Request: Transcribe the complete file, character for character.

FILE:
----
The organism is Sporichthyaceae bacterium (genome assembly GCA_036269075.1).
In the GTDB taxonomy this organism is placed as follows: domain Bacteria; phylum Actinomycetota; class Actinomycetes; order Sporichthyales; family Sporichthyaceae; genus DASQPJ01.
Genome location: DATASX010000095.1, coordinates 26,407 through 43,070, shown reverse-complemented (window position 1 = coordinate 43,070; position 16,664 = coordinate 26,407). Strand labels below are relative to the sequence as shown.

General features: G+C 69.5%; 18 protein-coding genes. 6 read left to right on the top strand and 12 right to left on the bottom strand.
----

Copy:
The organism is Sporichthyaceae bacterium (genome assembly GCA_036269075.1).
In the GTDB taxonomy this organism is placed as follows: domain Bacteria; phylum Actinomycetota; class Actinomycetes; order Sporichthyales; family Sporichthyaceae; genus DASQPJ01.
Genome location: DATASX010000095.1, coordinates 26,407 through 43,070, shown reverse-complemented (window position 1 = coordinate 43,070; position 16,664 = coordinate 26,407). Strand labels below are relative to the sequence as shown.

General features: G+C 69.5%; 18 protein-coding genes. 6 read left to right on the top strand and 12 right to left on the bottom strand.